I visited the same places - the black church at Búðir, the black sands at Vik, the ‘diamond beach’ at Jökulsárlón. I saw the same unnerving, ethereal, alienating landscape. I took the same camera. And yet Iceland in December 2016 was a world apart from Iceland in July 2018. Of course, holidays with friends are markedly different to travelling with family. The daylight hours certainly made an impact, the post-graduation exhaustion did too. But there was something else that made the two trips feel so different...
The photos I took on my first trip to that little rocky island are probably of better quality than anything I’d done before and arguably since. They are carefully composed, adequately exposed and painstakingly edited. I was helped a great deal by our tour-guide, Thor. A gruff, knowledgeable, straight-talking man with a 4x4 and a magnificent beard, he was a true Icelander, and an excellent photographer.
These shots of a cave in Vik and an iceberg nearby the ‘glacial lagoon’ were one of dozens I took at each location, and have drawn a fair few gasps of admiration from kind friends and family.
And yet, they feel oddly empty. Technically fine, emotionally rather dull.
Compare them to the shots from similar locations in this video - made on my second trip to Iceland. Footage is shaky, often underexposed, and thrown together in an order that reflects an erratic, overly drawn-out editing schedule. The voiceover pops occasionally and the sound effects are sometimes cliched. It is the personification of hodgepodge and amateurism and technical naivety...
And yet I love it.
I love that video - out of all the things I've made, it’s probably my favourite. Partly that’s because of Lucie’s stunning poem, which would make blurry shots of a puddle feel weighty and powerful. Partly it’s because of the sheer quantity and variety of footage I had to play with, thanks to the patience of my companions tolerating a camera in their faces at every turn.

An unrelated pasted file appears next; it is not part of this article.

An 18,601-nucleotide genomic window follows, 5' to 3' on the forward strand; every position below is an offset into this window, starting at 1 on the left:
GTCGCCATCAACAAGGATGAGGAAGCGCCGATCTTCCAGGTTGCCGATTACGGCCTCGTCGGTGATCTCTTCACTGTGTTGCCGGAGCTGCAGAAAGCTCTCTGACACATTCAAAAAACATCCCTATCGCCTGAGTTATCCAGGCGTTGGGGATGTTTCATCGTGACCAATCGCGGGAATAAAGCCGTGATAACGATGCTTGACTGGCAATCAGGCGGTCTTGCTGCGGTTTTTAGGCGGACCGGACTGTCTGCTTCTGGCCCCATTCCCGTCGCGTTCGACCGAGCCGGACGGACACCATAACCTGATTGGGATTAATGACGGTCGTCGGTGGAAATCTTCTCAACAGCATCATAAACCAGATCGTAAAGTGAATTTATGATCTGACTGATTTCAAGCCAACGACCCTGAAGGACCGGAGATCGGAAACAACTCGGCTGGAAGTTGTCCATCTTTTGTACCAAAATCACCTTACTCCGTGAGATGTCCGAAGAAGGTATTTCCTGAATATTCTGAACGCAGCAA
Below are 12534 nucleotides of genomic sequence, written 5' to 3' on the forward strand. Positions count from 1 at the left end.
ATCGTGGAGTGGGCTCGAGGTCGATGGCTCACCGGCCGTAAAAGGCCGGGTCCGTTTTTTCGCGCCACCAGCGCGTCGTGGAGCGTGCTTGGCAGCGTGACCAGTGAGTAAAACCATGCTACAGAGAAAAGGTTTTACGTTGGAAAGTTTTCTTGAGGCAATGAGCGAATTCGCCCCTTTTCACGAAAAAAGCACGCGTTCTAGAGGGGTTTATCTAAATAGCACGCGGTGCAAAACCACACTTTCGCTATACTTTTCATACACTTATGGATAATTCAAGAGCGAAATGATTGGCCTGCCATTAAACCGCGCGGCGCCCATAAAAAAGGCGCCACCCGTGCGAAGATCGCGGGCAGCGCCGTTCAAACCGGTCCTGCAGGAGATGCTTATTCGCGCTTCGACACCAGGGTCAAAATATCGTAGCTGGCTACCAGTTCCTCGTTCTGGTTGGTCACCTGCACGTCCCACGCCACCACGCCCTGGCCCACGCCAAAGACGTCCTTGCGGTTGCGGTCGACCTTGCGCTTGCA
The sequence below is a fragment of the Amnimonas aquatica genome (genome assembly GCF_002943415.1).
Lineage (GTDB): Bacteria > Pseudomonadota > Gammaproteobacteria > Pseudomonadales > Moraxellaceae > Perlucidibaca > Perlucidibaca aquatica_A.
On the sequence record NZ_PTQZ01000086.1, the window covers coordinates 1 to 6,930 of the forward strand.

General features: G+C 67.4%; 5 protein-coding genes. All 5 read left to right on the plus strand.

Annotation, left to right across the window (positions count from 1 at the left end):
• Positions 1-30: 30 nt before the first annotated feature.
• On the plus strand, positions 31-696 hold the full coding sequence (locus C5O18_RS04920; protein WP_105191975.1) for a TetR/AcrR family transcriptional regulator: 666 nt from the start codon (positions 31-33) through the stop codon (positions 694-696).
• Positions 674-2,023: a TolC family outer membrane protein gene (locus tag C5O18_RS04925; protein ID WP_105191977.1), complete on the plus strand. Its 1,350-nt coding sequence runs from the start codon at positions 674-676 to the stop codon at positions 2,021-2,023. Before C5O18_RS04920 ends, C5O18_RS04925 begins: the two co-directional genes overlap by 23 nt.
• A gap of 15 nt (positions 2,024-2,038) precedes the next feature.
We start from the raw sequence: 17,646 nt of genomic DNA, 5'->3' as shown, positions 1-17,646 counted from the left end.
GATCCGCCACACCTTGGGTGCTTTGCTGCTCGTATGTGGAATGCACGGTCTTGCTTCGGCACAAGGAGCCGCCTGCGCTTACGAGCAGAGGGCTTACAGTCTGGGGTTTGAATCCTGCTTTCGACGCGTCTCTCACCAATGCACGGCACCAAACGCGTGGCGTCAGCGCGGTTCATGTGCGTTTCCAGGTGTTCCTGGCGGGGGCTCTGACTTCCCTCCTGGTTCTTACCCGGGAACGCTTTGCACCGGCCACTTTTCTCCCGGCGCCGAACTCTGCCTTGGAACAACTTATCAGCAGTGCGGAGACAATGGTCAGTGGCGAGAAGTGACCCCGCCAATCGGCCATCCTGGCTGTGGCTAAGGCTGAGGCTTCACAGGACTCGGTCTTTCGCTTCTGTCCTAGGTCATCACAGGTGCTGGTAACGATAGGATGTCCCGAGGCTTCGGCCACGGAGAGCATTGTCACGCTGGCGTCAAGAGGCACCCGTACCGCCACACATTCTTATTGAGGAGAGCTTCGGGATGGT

But mostly it’s because the video pretty perfectly captures the emotional canvas upon which those memories were painted. Unlike the photos taken a year earlier, the video feels like I am opening up a little part of my heart, and presenting it, raw and unkempt, to the world.
Fundamentally, the photos I took hide more than they show.
This one, taken near a waterfall in Þingvellir national park, denies by its composure and grace the existence of, for example, our tour guide pointing out the spot, holding my tripod and helping me out with my ND filter. It balks at the thought that I was wet and miserable and my hands were frozen, and my near-hyperthermic sister was shouting at me to get back in the car. And it smothers any notion that I had spent 4 hours editing another painfully similar photo, before giving up in despair and selecting this one instead. No, it is a nice, pretty photo with a nice, pretty river in it.
Of course, I am not condemning my friends and family for liking these photos - for a photographer to claim total ownership of the emotions a photo inspires in an audience is to deny any notion of the personalisation of art. The author, as they say, must die - and I'm happy to metaphorically do so.
Similarly, I am not saying the video does not hide things: the natural emotional tension that come with being locked in a vehicle and/or tents with three other people for two weeks, the terrible cough I had towards the end of the trip that made my voice go all croaky and my mood take a nosedive, and that embarrassing dent in the door of the rental car that we had to pay extortionately for.
But what the video does do, and why ultimately I love it more than anything else I’ve created, is that it shows all the messes, raw and unkempt, and it shows the importance those messes were to four weirdos with funny hats.
Because while the caves and the rivers and the icebergs will always be there for a budding young photographer to agonise over - those messes were fleeting, special, and above all, ours.